Physicians' Academy for Cardiovascular Education

Oral Lp(a) inhibitor shows promise in phase 1 trial

News - Sep. 5, 2023

Muvalaplin, a Potent Small Molecule Inhibitor of Lipoprotein(a)

Presented at the ESC congress 2023 by: Stephen Nicholls, PhD - Melbourne, Australia

Introduction and methods

As Lp(a) has a causal role in atherosclerotic disease and aortic stenosis, lowering Lp(a) levels may offer an opportunity to further reduce CVD risk. At present, there are no pharmacological agents available that specifically lower Lp(a) levels in clinical practice and those in clinical development are injectable therapies.

Lp(a) is an LDL-like lipoprotein that is formed by noncovalent binding of apo(a) kringle IV domains 7 and 8 to lysine residues of apoB with subsequent covalent disulfide bonding. The oral small molecule muvalaplin disrupts the initial noncovalent interaction between apo(a) and apoB. In this phase 1 trial, the safety, tolerability, pharmacokinetics, and exploratory pharmacodynamic biomarker effects of muvalaplin were investigated.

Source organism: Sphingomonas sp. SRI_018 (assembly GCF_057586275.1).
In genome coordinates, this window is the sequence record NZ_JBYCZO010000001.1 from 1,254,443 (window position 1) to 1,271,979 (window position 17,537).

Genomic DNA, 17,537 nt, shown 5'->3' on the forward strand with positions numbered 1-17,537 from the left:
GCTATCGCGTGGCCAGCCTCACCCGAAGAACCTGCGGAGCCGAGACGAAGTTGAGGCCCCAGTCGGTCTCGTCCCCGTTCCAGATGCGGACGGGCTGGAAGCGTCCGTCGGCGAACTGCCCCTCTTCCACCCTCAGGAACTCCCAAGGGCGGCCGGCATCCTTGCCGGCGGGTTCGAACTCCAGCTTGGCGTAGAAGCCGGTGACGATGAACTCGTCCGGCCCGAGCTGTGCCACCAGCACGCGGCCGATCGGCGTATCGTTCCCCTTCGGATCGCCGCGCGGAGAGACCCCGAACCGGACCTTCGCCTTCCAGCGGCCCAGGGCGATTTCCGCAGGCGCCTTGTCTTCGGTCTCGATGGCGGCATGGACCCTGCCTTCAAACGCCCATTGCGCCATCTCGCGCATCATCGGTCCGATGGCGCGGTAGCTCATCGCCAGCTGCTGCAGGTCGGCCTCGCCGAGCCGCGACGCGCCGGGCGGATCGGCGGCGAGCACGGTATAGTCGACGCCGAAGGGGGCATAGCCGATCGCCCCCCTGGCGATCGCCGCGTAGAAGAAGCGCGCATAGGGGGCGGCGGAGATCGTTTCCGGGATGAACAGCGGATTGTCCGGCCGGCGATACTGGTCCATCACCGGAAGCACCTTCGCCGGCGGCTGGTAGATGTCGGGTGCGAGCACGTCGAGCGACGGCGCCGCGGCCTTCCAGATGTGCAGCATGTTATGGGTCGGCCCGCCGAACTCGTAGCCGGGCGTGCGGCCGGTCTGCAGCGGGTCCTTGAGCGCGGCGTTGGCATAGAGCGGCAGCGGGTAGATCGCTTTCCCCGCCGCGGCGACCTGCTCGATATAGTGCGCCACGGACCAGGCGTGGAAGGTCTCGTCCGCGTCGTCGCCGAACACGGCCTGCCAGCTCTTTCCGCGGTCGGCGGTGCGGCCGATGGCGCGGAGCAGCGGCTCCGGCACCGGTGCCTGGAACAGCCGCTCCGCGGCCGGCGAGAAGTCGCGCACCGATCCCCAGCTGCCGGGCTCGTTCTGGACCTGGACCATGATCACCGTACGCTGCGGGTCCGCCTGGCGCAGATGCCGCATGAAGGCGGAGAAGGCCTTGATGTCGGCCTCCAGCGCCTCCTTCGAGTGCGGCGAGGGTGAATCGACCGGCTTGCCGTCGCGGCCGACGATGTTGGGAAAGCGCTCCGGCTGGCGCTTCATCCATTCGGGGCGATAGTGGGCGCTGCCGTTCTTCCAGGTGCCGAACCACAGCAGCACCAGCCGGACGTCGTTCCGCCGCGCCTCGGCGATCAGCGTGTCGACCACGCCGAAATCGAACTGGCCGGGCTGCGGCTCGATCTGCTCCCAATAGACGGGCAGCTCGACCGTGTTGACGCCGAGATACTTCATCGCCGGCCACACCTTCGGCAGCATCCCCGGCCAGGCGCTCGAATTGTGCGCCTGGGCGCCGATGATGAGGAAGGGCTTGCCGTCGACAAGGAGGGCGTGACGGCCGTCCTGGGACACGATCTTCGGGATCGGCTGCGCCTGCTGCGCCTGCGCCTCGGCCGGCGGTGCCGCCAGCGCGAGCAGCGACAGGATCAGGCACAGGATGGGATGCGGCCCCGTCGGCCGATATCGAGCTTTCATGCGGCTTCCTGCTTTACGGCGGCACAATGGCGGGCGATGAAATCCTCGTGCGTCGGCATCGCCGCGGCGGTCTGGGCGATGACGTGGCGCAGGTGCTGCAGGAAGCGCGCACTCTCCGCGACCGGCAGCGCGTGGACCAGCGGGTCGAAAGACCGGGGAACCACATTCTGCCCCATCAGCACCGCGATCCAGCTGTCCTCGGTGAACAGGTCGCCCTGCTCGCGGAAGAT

This was a randomized, double-blind, parallel-design study in which healthy participants with BMI ≤30 kg/m² were enrolled at 1 site in the Netherlands. Single ascending-dose treatment was assessed by randomizing participants with any Lp(a) level (n=55) to a single dose of muvalaplin (1–800 mg) or placebo. For multiple ascending-dose treatment, participants with Lp(a) ≥30 mg/dL (n=59) were assigned to daily doses of muvalaplin (30–800 mg) or placebo for 14 days. Of the 114 participants, 105 completed the trial.

Main results


In this phase 1 trial, daily administration of muvalaplin for 14 days lowered Lp(a) levels up to 65%. There were no safety or tolerability concerns, nor a discernable effect on plasminogen activity. A phase 2 trial with muvalaplin in patients with elevated Lp(a) levels is currently ongoing.

The results of this study were simultaneously published in JAMA.

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